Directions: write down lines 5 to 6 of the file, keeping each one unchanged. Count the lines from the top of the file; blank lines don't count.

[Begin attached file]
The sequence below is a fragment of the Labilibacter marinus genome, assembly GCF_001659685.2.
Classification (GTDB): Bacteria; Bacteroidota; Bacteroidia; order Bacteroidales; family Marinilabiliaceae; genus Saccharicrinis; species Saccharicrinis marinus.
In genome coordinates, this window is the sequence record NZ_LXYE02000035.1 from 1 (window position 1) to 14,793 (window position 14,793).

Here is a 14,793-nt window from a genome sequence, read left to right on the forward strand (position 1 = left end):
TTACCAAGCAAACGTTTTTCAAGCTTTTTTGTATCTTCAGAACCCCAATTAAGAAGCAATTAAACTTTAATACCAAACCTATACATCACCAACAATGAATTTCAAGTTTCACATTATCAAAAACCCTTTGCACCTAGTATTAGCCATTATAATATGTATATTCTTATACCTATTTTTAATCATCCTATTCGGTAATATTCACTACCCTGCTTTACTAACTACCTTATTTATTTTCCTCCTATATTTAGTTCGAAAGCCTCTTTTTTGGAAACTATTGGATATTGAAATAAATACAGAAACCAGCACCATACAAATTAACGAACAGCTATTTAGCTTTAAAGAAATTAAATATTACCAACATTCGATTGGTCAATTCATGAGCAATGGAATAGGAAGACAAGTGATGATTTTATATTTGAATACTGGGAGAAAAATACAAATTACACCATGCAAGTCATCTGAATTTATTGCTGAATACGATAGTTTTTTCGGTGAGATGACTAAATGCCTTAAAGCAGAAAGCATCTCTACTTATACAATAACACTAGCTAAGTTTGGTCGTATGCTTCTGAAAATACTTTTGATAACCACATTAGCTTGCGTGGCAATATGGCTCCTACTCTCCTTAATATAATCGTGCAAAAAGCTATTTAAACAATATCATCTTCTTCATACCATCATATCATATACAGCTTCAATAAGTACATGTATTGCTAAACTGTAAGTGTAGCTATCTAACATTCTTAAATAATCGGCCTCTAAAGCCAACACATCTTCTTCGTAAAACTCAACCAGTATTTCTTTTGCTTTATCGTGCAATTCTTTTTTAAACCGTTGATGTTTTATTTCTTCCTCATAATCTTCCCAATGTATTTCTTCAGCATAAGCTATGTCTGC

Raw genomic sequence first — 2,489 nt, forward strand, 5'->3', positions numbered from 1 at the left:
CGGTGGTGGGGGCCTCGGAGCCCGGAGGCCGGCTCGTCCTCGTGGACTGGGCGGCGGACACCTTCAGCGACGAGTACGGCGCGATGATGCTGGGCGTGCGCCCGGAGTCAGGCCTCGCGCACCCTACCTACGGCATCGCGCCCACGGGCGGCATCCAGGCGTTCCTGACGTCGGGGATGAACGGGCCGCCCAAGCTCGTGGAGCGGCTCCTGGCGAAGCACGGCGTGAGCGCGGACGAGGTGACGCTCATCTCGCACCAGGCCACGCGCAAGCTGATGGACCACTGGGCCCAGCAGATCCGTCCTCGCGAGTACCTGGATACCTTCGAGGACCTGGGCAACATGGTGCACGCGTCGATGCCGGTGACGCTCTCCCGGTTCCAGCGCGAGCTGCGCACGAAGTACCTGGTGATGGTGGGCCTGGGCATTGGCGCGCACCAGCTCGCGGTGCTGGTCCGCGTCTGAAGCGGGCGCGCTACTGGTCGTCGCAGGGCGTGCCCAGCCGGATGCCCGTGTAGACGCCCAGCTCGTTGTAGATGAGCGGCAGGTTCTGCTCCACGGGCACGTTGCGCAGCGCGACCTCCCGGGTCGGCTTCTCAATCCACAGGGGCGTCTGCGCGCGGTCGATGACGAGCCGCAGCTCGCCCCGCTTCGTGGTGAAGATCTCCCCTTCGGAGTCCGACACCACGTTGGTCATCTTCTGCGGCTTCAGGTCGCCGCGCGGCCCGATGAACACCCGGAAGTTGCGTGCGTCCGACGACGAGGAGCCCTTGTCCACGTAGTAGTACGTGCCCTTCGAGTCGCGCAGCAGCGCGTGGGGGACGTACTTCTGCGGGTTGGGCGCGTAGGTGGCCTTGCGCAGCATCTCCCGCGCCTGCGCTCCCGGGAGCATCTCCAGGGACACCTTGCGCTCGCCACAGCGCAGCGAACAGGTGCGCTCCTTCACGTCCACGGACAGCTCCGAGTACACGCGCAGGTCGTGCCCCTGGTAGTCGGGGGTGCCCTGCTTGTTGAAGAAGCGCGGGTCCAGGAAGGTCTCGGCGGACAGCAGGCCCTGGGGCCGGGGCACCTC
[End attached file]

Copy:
TTACCAAGCAAACGTTTTTCAAGCTTTTTTGTATCTTCAGAACCCCAATTAAGAAGCAATTAAACTTTAATACCAAACCTATACATCACCAACAATGAATTTCAAGTTTCACATTATCAAAAACCCTTTGCACCTAGTATTAGCCATTATAATATGTATATTCTTATACCTATTTTTAATCATCCTATTCGGTAATATTCACTACCCTGCTTTACTAACTACCTTATTTATTTTCCTCCTATATTTAGTTCGAAAGCCTCTTTTTTGGAAACTATTGGATATTGAAATAAATACAGAAACCAGCACCATACAAATTAACGAACAGCTATTTAGCTTTAAAGAAATTAAATATTACCAACATTCGATTGGTCAATTCATGAGCAATGGAATAGGAAGACAAGTGATGATTTTATATTTGAATACTGGGAGAAAAATACAAATTACACCATGCAAGTCATCTGAATTTATTGCTGAATACGATAGTTTTTTCGGTGAGATGACTAAATGCCTTAAAGCAGAAAGCATCTCTACTTATACAATAACACTAGCTAAGTTTGGTCGTATGCTTCTGAAAATACTTTTGATAACCACATTAGCTTGCGTGGCAATATGGCTCCTACTCTCCTTAATATAATCGTGCAAAAAGCTATTTAAACAATATCATCTTCTTCATACCATCATATCATATACAGCTTCAATAAGTACATGTATTGCTAAACTGTAAGTGTAGCTATCTAACATTCTTAAATAATCGGCCTCTAAAGCCAACACATCTTCTTCGTAAAACTCAACCAGTATTTCTTTTGCTTTATCGTGCAATTCTTTTTTAAACCGTTGATGTTTTATTTCTTCCTCATAATCTTCCCAATGTATTTCTTCAGCATAAGCTATGTCTGC

Raw genomic sequence first — 2,489 nt, forward strand, 5'->3', positions numbered from 1 at the left: